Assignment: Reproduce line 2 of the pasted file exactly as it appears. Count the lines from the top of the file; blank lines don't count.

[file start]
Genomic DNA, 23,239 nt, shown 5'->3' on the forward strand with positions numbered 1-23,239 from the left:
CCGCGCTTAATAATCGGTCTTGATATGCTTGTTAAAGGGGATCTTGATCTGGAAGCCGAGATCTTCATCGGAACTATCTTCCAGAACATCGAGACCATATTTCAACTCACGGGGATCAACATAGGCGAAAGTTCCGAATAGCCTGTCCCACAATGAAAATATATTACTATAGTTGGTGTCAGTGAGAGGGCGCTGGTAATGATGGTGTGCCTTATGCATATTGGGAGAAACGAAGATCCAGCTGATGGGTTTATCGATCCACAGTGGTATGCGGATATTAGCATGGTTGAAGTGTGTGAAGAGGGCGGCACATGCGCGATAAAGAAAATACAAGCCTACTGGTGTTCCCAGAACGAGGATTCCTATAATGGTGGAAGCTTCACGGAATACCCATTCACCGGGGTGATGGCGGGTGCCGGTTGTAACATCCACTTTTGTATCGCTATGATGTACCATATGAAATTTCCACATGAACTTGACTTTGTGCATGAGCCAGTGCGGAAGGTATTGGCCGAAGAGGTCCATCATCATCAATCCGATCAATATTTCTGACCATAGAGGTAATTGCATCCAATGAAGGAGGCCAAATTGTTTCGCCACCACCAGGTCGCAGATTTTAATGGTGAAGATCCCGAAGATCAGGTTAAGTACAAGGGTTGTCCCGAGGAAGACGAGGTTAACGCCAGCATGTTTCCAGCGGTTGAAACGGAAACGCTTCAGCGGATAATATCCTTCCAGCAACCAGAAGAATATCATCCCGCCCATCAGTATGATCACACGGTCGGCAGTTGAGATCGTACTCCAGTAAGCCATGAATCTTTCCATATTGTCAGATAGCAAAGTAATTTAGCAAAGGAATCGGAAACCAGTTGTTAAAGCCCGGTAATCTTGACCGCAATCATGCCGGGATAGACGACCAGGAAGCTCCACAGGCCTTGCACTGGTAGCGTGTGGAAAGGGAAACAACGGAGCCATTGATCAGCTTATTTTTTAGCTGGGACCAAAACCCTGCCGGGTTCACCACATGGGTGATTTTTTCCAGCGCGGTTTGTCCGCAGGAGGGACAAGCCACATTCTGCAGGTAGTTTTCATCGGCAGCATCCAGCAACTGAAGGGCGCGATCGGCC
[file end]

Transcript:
CCGCGCTTAATAATCGGTCTTGATATGCTTGTTAAAGGGGATCTTGATCTGGAAGCCGAGATCTTCATCGGAACTATCTTCCAGAACATCGAGACCATATTTCAACTCACGGGGATCAACATAGGCGAAAGTTCCGAATAGCCTGTCCCACAATGAAAATATATTACTATAGTTGGTGTCAGTGAGAGGGCGCTGGTAATGATGGTGTGCCTTATGCATATTGGGAGAAACGAAGATCCAGCTGATGGGTTTATCGATCCACAGTGGTATGCGGATATTAGCATGGTTGAAGTGTGTGAAGAGGGCGGCACATGCGCGATAAAGAAAATACAAGCCTACTGGTGTTCCCAGAACGAGGATTCCTATAATGGTGGAAGCTTCACGGAATACCCATTCACCGGGGTGATGGCGGGTGCCGGTTGTAACATCCACTTTTGTATCGCTATGATGTACCATATGAAATTTCCACATGAACTTGACTTTGTGCATGAGCCAGTGCGGAAGGTATTGGCCGAAGAGGTCCATCATCATCAATCCGATCAATATTTCTGACCATAGAGGTAATTGCATCCAATGAAGGAGGCCAAATTGTTTCGCCACCACCAGGTCGCAGATTTTAATGGTGAAGATCCCGAAGATCAGGTTAAGTACAAGGGTTGTCCCGAGGAAGACGAGGTTAACGCCAGCATGTTTCCAGCGGTTGAAACGGAAACGCTTCAGCGGATAATATCCTTCCAGCAACCAGAAGAATATCATCCCGCCCATCAGTATGATCACACGGTCGGCAGTTGAGATCGTACTCCAGTAAGCCATGAATCTTTCCATATTGTCAGATAGCAAAGTAATTTAGCAAAGGAATCGGAAACCAGTTGTTAAAGCCCGGTAATCTTGACCGCAATCATGCCGGGATAGACGACCAGGAAGCTCCACAGGCCTTGCACTGGTAGCGTGTGGAAAGGGAAACAACGGAGCCATTGATCAGCTTATTTTTTAGCTGGGACCAAAACCCTGCCGGGTTCACCACATGGGTGATTTTTTCCAGCGCGGTTTGTCCGCAGGAGGGACAAGCCACATTCTGCAGGTAGTTTTCATCGGCAGCATCCAGCAACTGAAGGGCGCGATCGGCC